The Doctor Told Me I Had a Brain Aneurysm

Lucky for me he was wrong but there were other issues.

Laurie b. Frankel
Human Parts
Published in
8 min readDec 22, 2023


Screenshot from publicity video for BLUESTAR® Forensic, the most effective blood reagent for use at crime scenes or in the laboratory.

The neurologist broke the news. “You have an aneurysm,” he said. He didn’t say, maybe, and pointed to a dark spot on the film.

An aneurysm is an arterial balloon-like bulge caused by a weakening of the artery wall.

What played in my head was, Grandma-the-Clown is being inducted into the Circus Ring of Fame, because I’d heard it on the radio that morning followed by, An aneurysm, I knew it! and presented the doctor with a greeting card, one from my own collection which was being test-marketed. We had chit-chatted about it during my in-take appointment. He suggested I bring a card to the follow-up, this meeting, so I did.

He said, “You have an aneurysm.” I handed him a card.

The card showed a line drawing of a dog and a cat on a cliff with several dead cats in the valley below. The headline read: Nine, my ass. You’ve got at least fifteen. Go on, it’s fun!

The doctor opened the card. It was blank inside. He looked up and smiled. It was clear he didn’t get it. I smiled, too, then I thought, there’s something wrong with my brain.

I’ve had migraines since age ten. My mother’s father died of a brain tumor when she was ten — they took him away and that was that. She never saw him again. Three years later her mother died.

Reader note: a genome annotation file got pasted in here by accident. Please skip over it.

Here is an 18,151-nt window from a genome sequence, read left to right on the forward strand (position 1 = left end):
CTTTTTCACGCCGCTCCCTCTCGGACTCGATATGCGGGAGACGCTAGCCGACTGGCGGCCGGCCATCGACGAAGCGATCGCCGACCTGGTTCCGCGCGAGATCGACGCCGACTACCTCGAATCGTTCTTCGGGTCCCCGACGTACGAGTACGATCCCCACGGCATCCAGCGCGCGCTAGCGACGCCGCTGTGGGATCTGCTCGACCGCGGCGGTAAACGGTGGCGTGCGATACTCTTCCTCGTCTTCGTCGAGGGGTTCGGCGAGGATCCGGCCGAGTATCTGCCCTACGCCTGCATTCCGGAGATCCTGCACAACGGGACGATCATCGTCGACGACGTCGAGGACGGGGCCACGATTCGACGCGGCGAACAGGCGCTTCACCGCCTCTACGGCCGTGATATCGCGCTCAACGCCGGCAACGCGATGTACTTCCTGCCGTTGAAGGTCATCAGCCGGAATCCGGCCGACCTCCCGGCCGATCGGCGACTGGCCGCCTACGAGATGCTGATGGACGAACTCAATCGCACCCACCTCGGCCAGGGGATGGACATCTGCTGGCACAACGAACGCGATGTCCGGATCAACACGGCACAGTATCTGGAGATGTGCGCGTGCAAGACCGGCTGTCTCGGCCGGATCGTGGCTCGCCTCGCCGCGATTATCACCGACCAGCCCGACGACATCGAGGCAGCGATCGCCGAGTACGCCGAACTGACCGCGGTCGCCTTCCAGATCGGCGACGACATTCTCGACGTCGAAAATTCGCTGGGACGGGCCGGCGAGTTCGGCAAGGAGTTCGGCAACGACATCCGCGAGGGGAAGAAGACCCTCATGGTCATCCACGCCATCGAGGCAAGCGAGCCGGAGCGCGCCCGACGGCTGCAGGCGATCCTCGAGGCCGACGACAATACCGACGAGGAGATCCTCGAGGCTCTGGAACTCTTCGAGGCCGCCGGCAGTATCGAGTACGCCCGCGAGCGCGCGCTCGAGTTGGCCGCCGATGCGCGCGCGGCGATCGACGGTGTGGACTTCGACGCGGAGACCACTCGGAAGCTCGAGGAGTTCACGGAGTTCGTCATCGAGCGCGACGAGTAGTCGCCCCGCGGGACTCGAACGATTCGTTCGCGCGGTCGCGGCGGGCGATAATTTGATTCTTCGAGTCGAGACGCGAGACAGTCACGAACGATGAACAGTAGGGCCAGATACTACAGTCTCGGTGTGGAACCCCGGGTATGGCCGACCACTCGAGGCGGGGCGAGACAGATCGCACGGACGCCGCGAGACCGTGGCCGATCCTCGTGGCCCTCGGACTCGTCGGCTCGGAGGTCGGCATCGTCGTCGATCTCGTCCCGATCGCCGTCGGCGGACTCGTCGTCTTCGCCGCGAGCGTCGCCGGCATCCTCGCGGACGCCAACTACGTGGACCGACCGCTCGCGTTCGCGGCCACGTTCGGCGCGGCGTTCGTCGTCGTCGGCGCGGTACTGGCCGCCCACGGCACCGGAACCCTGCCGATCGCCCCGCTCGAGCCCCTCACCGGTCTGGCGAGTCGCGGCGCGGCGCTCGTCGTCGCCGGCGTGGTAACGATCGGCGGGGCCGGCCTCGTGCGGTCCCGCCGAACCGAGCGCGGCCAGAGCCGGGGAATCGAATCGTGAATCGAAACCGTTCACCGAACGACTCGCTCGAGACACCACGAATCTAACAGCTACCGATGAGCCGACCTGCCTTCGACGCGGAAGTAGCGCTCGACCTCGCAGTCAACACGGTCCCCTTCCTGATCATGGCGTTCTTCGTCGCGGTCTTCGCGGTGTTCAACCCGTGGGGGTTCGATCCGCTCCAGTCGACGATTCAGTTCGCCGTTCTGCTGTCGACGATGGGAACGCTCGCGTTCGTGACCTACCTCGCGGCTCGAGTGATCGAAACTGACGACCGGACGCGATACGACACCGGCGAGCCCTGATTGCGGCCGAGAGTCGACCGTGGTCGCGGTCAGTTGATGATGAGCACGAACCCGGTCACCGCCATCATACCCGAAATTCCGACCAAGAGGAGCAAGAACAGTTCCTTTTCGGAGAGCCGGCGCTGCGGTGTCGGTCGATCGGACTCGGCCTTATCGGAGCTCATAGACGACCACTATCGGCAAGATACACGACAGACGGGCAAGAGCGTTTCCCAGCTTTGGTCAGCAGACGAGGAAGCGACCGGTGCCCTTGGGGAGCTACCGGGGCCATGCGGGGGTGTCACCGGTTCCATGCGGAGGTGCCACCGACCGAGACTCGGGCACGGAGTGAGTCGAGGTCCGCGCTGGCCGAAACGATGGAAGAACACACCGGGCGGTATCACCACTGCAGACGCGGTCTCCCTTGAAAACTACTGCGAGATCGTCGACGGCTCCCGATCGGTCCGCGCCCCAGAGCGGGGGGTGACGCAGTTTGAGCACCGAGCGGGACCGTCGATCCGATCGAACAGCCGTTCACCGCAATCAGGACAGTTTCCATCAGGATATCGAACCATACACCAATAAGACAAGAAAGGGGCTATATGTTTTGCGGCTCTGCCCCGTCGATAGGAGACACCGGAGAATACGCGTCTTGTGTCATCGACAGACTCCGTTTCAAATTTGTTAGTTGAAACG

Children who had a parent die suddenly have three times the risk of depression along with an increased risk for post-traumatic stress disorder.

I was ten, she was ten. I like coincidences like that and have always had an odd, romantic notion I would die from something brain related, too. Given the frequency and severity of my headaches well into adulthood my father, an occasional hypochondriac, thought I should get my head checked. Not a terrible idea, as he would say. That was before I learned the CDC’s death statistics on voluntary hospitalization.

The neurologist handed me a number to call to schedule an angiogram.

An angiogram is an x-ray test that uses a special dye and camera to take pictures of how blood flows through the brain.



Laurie b. Frankel
Human Parts

Writer, video artist, trash pickr uppr, dog influencr, art lovr. Amazon "Frankel Pattern Here" "funny...practical suggestions.” Kirkus Review